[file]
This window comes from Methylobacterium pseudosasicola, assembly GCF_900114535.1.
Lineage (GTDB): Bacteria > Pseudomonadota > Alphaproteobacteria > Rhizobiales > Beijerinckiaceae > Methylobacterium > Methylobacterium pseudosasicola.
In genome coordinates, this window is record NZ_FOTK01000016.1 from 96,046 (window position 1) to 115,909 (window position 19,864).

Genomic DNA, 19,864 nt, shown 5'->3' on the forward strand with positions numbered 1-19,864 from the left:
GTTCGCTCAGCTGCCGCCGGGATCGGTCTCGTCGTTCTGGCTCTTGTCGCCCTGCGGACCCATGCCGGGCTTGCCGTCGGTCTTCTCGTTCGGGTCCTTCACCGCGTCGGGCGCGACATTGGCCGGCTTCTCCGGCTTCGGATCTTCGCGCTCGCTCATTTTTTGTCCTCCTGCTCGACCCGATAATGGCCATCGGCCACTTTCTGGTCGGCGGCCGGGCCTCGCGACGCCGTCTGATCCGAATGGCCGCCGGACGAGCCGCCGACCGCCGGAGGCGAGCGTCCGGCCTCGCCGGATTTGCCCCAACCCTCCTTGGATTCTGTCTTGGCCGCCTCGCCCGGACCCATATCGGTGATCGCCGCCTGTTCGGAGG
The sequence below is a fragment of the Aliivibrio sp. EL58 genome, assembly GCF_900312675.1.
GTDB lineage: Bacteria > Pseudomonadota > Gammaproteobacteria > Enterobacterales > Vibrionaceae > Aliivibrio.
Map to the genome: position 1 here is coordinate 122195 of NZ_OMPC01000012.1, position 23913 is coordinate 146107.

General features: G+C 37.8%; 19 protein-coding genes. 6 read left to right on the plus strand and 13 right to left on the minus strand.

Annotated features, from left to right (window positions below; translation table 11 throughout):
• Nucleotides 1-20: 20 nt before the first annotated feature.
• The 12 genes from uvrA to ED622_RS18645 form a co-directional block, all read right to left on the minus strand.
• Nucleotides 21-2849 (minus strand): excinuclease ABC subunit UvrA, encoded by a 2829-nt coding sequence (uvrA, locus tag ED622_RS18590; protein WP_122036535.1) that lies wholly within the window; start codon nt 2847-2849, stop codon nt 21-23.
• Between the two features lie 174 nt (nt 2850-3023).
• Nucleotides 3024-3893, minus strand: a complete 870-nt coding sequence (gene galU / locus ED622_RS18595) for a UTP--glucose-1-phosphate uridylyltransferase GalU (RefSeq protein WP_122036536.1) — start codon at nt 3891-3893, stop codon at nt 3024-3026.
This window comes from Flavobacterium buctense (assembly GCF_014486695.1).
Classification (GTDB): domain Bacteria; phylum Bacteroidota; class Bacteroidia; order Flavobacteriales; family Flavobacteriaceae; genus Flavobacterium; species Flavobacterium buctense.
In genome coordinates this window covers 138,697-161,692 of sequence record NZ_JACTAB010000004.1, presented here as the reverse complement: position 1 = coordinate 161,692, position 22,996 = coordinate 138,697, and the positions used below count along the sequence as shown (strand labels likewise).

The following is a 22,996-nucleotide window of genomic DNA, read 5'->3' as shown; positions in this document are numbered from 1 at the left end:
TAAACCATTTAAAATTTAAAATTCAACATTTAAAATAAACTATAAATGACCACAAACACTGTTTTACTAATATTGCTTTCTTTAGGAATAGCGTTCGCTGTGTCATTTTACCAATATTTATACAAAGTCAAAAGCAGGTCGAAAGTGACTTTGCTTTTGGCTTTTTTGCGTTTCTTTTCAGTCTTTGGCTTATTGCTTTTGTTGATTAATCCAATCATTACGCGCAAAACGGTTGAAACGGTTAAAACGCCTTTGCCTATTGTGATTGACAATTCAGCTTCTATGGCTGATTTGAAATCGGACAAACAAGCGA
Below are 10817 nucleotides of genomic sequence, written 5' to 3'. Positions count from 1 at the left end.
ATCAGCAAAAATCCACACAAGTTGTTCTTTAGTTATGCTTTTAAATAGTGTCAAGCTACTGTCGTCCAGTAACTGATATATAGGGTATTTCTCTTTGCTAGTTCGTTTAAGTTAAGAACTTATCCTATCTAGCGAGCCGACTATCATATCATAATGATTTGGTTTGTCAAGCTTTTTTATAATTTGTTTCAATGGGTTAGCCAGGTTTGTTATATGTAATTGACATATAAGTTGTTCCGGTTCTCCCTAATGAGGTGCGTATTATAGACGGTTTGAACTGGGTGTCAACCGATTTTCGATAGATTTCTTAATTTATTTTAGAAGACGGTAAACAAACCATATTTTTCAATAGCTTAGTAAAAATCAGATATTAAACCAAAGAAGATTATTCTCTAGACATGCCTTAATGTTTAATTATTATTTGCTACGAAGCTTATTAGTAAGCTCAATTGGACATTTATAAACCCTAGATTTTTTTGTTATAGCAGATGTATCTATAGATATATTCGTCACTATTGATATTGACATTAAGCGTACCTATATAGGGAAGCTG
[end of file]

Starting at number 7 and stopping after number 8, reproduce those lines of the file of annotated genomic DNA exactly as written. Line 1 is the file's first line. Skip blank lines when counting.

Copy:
GTDB lineage: Bacteria > Pseudomonadota > Gammaproteobacteria > Enterobacterales > Vibrionaceae > Aliivibrio.
Map to the genome: position 1 here is coordinate 122195 of NZ_OMPC01000012.1, position 23913 is coordinate 146107.